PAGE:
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Steve Kuncewicz

Principal Lawyer at Slater & Gordon

The Edge in 2017: The legal industry in the year ahead

In a 1966 speech in Cape Town, South Africa (referred to as the “ripple of hope”), Robert F. Kennedy referred to living in “interesting times”. Some claim this to be the English translation of an ancient Chinese curse, part of an address which dwelt on the late 1960s as a time of “danger and uncertainty, but…also the most creative of any time in the history of mankind”.  In the post-Brexit, post-truth, Industry 4.0 era, this should all seem very familiar.

January brings with it a collective general mental stock take, which usually involves business planning for the coming year. Helpfully, there’s some useful research which can inform that process, aided as it is no doubt by strong coffee and a new gym membership.

The Competition and Markets Authority recently completed a year-long study into the legal services sector, concluding that competition in legal services for consumers and small businesses is not working well. The sector’s major failing was found to be a lack of available information to help clients identify their legal needs, with very little clarity on pricing, quality and service to help clients make an informed choice and get the right advice at good value. 

Solicitors are now expected to engage with developing comparison sites and feedback and review platforms to allow potential clients to make a better choice before engaging with them, based on the “experience of others”. Some firms (especially those with a consumer focus) are already doing so very successfully.

However, while some pockets of the profession might fear “TripAdvisor for lawyers” brings a reputational risk if a client is not satisfied, that should not deter the industry embracing social media and benefits of being able to engage with clients across a range of media. The digital revolution has enabled the profession to introduce new ways to extended access to justice to people who may previously have found it beyond their reach.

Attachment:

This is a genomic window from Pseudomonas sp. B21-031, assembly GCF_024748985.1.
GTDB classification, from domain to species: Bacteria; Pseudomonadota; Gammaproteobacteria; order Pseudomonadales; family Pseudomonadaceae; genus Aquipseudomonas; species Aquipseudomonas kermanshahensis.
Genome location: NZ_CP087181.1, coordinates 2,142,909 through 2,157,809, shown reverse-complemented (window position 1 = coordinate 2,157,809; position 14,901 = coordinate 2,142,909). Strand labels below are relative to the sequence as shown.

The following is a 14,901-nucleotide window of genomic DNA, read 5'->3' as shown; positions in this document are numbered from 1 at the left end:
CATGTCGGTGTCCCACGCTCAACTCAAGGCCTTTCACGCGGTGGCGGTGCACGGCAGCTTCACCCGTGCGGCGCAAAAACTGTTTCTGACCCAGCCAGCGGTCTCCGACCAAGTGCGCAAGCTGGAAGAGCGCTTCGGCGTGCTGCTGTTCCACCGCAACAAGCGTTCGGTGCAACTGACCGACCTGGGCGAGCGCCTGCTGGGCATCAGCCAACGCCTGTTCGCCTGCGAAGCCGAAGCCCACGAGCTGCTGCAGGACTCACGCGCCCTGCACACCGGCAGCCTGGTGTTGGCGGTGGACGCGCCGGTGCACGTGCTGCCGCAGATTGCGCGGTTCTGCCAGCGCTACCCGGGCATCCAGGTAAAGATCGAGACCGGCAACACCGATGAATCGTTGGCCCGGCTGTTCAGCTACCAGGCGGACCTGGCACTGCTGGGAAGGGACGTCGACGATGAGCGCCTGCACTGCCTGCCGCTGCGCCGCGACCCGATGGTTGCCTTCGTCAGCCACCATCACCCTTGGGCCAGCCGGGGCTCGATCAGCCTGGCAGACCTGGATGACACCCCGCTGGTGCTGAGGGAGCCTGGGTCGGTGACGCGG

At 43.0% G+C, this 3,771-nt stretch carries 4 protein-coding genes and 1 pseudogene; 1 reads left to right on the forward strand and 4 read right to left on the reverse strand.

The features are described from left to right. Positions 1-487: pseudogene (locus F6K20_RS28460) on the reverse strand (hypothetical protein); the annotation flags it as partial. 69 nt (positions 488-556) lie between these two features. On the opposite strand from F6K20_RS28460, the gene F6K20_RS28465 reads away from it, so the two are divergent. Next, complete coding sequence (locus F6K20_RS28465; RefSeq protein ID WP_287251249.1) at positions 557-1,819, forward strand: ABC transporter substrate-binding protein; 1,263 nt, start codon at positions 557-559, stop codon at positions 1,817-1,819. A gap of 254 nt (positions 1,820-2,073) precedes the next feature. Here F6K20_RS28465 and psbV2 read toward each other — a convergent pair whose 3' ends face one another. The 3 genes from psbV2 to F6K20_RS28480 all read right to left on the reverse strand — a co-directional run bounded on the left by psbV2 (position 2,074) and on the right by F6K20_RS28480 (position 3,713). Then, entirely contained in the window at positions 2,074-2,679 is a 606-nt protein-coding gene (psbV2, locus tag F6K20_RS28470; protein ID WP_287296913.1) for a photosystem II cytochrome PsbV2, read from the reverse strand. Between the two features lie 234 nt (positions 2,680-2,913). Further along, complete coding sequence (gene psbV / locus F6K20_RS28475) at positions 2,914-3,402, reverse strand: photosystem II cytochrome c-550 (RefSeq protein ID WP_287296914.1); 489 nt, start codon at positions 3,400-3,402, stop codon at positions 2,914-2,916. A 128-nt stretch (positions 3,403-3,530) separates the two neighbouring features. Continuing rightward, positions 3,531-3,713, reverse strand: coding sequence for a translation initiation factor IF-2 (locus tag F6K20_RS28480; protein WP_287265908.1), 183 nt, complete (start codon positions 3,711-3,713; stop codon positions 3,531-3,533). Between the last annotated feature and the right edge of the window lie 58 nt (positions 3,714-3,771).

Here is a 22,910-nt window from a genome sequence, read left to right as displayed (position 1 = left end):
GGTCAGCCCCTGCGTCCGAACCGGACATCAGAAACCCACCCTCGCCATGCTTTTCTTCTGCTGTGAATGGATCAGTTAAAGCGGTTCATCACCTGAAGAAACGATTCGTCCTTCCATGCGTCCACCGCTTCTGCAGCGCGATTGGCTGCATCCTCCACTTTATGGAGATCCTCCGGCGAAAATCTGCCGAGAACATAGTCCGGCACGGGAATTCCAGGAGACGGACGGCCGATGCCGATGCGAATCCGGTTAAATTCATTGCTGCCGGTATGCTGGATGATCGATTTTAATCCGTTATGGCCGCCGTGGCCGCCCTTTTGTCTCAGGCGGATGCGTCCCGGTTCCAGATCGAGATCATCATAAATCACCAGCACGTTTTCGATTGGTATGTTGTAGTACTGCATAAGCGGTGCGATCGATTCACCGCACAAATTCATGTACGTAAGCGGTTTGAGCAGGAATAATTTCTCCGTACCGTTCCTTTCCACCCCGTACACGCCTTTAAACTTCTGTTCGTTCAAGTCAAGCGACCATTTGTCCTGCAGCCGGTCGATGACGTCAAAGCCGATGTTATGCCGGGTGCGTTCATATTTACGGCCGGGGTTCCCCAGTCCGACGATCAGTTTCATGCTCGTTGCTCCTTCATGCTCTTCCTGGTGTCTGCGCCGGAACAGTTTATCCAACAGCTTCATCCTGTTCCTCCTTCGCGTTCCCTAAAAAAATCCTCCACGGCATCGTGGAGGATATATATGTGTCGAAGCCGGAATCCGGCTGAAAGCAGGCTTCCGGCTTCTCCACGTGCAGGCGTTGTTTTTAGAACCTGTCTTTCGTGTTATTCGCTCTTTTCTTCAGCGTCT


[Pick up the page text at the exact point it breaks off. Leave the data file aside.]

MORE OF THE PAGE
The challenge, therefore, seems to be on us as lawyers to ensure that (as far as possible) we don’t place clients in a position where they feel the need to take their complaint onto a public forum; client care in the digital age, online reviews and better engagement and marketing strategies are clearly going to become more and more important even if the right models and solutions to make them truly useful and reliable may take some time to mature.

According to TheCityUK’s UK Legal Services 2016 Report, the Legal Services Sector and its contribution to the economy continues to grow, against a backdrop of fundamental regulatory and commercial change and ongoing client pressure on fees and service delivery, not to mention the flourishing in-house community and emergence of newer business models and commoditised services looking for their line in our timesheets.  What this means, whether we like it or not, is that we need to embrace innovation and disruption, and do so quickly.  I’m not just talking about getting the best value out of IT, either – differentiating an offering is nothing new, but committing to it and doing so publicly may be the best way to really stand out against increasing competition.